Iran – Tehran (26 Dec 2017)
It’s our last day in Iran (and the last day of our honeymoon), and we wanted to make the most of it.
Tehran was a hive of activity early in the morning.
We found a coffee shop and decided to get some coffee to start the day off. Drink prices were slightly cheaper than Singapore’s.
Since I still haven’t had enough snow even after the snowstorm in Ukraine, I decided to visit the Alborz mountains north of Tehran.
The nearest entry point to the mountains was at Tochal, a popular ski resort. Though as you can see from the pictures, there’s been a lack of snow so most things are still closed.
There were a lot of interesting cafes and restaurants here.
It’s actually possible to hike all the way to the top, but we had neither the time nor energy for it. So cable car it is then.
As we ascended the mountain, more and more snow began to appear, and the temperature started to drop from the comfortable 18 deg at sea level towards freezing point.
Being the cold-resistant guy that I was, I was naturally still clad in a T-shirt.
The landscape was nice, but you could probably get the same view at almost any ski resort around the world. Still, it was nice to see snow again after spending a couple of days in the desert. It’s quite amazing though, that the ski resort is so accessible from the main city.
And back down to the city we went. The whole side trip took an entire morning – an interesting diversion, no doubt.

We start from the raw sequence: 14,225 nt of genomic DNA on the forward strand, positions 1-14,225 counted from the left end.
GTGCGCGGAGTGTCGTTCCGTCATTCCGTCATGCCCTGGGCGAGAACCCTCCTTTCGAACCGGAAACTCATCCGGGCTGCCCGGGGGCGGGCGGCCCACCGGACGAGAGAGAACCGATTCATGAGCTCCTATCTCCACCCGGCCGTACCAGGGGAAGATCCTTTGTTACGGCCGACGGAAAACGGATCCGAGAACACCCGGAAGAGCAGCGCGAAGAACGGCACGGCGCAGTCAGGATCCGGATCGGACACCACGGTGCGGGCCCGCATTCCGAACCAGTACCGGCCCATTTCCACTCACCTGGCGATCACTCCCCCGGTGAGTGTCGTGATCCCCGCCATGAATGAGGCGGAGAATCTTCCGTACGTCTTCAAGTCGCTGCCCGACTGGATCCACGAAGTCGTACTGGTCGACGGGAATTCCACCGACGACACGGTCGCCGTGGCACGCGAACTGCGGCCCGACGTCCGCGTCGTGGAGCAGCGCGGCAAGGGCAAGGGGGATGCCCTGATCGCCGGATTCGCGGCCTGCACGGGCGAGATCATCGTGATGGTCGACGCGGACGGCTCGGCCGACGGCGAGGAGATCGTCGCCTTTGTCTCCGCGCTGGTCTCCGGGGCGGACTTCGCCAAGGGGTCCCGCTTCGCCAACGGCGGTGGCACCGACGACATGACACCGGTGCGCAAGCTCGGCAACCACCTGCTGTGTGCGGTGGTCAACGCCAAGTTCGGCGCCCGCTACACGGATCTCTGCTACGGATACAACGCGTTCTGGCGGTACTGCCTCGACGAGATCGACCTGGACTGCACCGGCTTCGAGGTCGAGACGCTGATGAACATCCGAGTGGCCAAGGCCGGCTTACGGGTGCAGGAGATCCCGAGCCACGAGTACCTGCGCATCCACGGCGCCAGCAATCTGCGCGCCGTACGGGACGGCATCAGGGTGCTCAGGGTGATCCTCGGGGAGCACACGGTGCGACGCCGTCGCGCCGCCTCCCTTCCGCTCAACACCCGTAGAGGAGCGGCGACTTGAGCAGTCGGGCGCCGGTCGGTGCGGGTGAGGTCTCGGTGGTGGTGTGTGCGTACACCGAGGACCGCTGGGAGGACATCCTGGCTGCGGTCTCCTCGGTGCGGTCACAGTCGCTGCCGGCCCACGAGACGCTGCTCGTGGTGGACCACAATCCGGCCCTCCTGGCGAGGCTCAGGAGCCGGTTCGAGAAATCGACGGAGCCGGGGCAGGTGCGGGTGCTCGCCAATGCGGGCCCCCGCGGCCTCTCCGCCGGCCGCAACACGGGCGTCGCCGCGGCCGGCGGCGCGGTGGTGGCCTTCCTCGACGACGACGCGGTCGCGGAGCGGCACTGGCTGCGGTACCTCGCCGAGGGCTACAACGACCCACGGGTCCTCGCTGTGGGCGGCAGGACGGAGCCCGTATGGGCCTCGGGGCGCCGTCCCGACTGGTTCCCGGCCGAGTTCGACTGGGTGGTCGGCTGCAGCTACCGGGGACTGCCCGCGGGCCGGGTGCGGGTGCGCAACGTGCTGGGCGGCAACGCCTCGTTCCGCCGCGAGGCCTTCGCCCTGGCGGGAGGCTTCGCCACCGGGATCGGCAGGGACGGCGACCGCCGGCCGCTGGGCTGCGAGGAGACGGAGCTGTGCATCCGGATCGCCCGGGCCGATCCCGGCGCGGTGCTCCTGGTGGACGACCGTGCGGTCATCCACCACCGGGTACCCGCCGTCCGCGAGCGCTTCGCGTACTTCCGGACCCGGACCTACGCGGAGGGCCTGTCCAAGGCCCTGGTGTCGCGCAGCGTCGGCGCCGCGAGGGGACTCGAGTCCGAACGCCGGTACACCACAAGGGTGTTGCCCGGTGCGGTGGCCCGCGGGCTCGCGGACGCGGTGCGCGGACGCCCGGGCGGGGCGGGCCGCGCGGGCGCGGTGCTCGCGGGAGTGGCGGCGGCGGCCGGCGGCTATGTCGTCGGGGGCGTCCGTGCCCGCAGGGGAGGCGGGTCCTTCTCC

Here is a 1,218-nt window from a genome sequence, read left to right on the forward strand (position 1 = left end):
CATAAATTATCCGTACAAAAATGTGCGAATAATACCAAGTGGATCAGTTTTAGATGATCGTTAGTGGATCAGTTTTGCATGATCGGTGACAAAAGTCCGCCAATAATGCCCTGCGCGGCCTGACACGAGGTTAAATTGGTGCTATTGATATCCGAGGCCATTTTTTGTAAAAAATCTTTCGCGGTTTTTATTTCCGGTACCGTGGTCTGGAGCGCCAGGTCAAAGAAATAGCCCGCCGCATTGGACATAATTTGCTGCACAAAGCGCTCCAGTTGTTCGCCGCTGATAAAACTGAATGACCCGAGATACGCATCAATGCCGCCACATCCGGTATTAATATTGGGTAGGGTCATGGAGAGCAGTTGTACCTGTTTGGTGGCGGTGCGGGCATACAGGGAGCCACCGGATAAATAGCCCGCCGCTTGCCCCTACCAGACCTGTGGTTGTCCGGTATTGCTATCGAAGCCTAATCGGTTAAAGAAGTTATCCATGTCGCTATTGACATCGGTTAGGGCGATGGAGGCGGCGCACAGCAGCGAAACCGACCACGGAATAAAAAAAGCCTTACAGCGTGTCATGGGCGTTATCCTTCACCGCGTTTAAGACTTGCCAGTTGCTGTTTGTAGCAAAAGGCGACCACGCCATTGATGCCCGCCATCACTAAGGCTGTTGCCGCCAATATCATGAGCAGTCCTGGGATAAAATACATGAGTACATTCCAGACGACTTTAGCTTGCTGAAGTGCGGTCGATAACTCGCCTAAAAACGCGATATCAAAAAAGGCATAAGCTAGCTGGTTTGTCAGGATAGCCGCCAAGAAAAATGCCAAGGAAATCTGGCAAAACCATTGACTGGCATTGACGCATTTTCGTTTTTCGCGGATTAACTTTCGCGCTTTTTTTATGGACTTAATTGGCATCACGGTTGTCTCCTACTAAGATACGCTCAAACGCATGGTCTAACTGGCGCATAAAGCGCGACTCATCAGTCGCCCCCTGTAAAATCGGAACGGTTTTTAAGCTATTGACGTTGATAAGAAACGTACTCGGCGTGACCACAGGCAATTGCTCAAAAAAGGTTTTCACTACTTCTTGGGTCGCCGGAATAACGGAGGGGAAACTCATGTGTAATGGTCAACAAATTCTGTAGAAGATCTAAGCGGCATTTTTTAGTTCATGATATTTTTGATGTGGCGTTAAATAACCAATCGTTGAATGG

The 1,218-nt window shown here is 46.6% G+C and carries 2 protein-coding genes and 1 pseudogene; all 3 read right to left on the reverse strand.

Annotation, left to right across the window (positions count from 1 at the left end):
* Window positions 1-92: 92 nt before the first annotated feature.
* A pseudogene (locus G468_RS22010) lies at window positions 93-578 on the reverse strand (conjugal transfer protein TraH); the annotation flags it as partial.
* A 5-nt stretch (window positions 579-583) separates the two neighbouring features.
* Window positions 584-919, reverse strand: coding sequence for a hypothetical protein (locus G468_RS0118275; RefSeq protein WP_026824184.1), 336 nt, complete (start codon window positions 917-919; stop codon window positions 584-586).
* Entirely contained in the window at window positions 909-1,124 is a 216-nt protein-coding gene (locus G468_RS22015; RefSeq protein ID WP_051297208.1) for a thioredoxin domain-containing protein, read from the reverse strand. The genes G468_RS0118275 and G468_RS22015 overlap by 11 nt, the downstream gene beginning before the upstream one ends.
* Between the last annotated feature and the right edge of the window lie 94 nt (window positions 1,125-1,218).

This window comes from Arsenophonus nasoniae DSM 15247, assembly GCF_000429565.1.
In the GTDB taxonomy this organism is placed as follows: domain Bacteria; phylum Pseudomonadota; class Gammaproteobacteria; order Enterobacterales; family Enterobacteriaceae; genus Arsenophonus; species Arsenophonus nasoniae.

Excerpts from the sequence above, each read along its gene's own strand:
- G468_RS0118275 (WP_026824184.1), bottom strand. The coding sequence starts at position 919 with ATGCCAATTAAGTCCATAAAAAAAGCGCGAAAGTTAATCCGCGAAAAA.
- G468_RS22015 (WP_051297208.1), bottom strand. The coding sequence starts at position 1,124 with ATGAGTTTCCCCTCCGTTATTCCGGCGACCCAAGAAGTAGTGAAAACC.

As we headed back down to the streets, we chanced upon a shop selling, was it, jam made out of different kinds of nuts? It was very nice, so we bought a couple back home.
Lunch was at a very local place selling all sorts of stuff that you could point and choose to place onto a plate. Kind of like the economical mixed rice we have in SG.
The food naturally still wasn’t much to my taste, but you can’t go wrong with simple noodles, I guess.
We visited the treasury museum where there were all sorts of amazing jewellery, including some really huge rubies and diamonds worn by royals all over the world. Unfortunately no photos were inside. The guards were also very quick to warn people if they leaned in too closely towards the exhibits (which were all encased in glass boxes).
After wandering around the city for a bit, night soon fell. Our usual strategy for traveling is to hit up the places that close before evening, and hit up the places that remain open at night (a pretty common-sense strategy, really).
The Grand Bazaar in Tehran was absolutely enormous. It dwarves any of the other bazaars that I’ve seen – whether it’s in Turkey, or in any other middle eastern countries. You have entire sections all selling products of the same kind (children’s clothes, women’s clothes, toys, kitchen stuff etc etc). The scale was just mind-boggling.
One very curious thing that we found was that many of the shops had no customers, and there were like 100 of them all clustered in one place. We wondered how they could make a living this way… perhaps some Iranians could enlighten us on this.
Since we didn’t have much time before our flight, dinner was a relatively simple affair – hot dog bun.
And… it’s time to pack things up and head for the airport. It’s been a really interesting journey in Iran (and all the countries before that), and hopefully this honeymoon is only the start of our many adventures together!
This entry was posted in Honeymoon, Iran, Middle East